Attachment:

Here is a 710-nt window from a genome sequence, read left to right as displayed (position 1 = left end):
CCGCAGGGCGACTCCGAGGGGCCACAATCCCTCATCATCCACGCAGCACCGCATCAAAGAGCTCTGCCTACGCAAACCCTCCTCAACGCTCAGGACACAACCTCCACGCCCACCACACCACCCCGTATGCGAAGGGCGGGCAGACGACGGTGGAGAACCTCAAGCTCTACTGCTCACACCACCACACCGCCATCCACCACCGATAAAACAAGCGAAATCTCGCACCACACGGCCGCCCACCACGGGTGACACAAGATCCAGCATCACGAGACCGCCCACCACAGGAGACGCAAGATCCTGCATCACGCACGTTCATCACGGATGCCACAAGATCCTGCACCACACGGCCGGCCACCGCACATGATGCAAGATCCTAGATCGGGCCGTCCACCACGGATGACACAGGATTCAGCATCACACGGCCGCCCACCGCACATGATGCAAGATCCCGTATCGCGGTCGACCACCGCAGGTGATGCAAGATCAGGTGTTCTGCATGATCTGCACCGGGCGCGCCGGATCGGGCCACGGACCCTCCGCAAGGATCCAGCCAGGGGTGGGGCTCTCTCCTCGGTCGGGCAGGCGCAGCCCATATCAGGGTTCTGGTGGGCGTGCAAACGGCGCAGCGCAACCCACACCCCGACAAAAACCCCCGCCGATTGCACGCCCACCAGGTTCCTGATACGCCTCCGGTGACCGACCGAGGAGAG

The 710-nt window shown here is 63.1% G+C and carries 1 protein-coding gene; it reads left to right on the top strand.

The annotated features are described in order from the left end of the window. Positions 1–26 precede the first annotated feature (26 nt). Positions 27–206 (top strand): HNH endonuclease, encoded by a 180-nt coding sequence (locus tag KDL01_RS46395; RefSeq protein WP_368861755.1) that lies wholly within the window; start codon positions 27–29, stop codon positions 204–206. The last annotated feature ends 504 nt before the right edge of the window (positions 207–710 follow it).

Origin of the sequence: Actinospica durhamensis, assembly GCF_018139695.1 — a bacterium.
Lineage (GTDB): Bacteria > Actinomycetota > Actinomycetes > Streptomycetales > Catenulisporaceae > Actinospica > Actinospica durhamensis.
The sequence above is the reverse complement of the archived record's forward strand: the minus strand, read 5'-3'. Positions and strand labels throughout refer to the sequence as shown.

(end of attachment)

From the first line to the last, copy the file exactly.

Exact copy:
Here is a 710-nt window from a genome sequence, read left to right as displayed (position 1 = left end):
CCGCAGGGCGACTCCGAGGGGCCACAATCCCTCATCATCCACGCAGCACCGCATCAAAGAGCTCTGCCTACGCAAACCCTCCTCAACGCTCAGGACACAACCTCCACGCCCACCACACCACCCCGTATGCGAAGGGCGGGCAGACGACGGTGGAGAACCTCAAGCTCTACTGCTCACACCACCACACCGCCATCCACCACCGATAAAACAAGCGAAATCTCGCACCACACGGCCGCCCACCACGGGTGACACAAGATCCAGCATCACGAGACCGCCCACCACAGGAGACGCAAGATCCTGCATCACGCACGTTCATCACGGATGCCACAAGATCCTGCACCACACGGCCGGCCACCGCACATGATGCAAGATCCTAGATCGGGCCGTCCACCACGGATGACACAGGATTCAGCATCACACGGCCGCCCACCGCACATGATGCAAGATCCCGTATCGCGGTCGACCACCGCAGGTGATGCAAGATCAGGTGTTCTGCATGATCTGCACCGGGCGCGCCGGATCGGGCCACGGACCCTCCGCAAGGATCCAGCCAGGGGTGGGGCTCTCTCCTCGGTCGGGCAGGCGCAGCCCATATCAGGGTTCTGGTGGGCGTGCAAACGGCGCAGCGCAACCCACACCCCGACAAAAACCCCCGCCGATTGCACGCCCACCAGGTTCCTGATACGCCTCCGGTGACCGACCGAGGAGAG

The 710-nt window shown here is 63.1% G+C and carries 1 protein-coding gene; it reads left to right on the top strand.

The annotated features are described in order from the left end of the window. Positions 1–26 precede the first annotated feature (26 nt). Positions 27–206 (top strand): HNH endonuclease, encoded by a 180-nt coding sequence (locus tag KDL01_RS46395; RefSeq protein WP_368861755.1) that lies wholly within the window; start codon positions 27–29, stop codon positions 204–206. The last annotated feature ends 504 nt before the right edge of the window (positions 207–710 follow it).

Origin of the sequence: Actinospica durhamensis, assembly GCF_018139695.1 — a bacterium.
Lineage (GTDB): Bacteria > Actinomycetota > Actinomycetes > Streptomycetales > Catenulisporaceae > Actinospica > Actinospica durhamensis.
The sequence above is the reverse complement of the archived record's forward strand: the minus strand, read 5'-3'. Positions and strand labels throughout refer to the sequence as shown.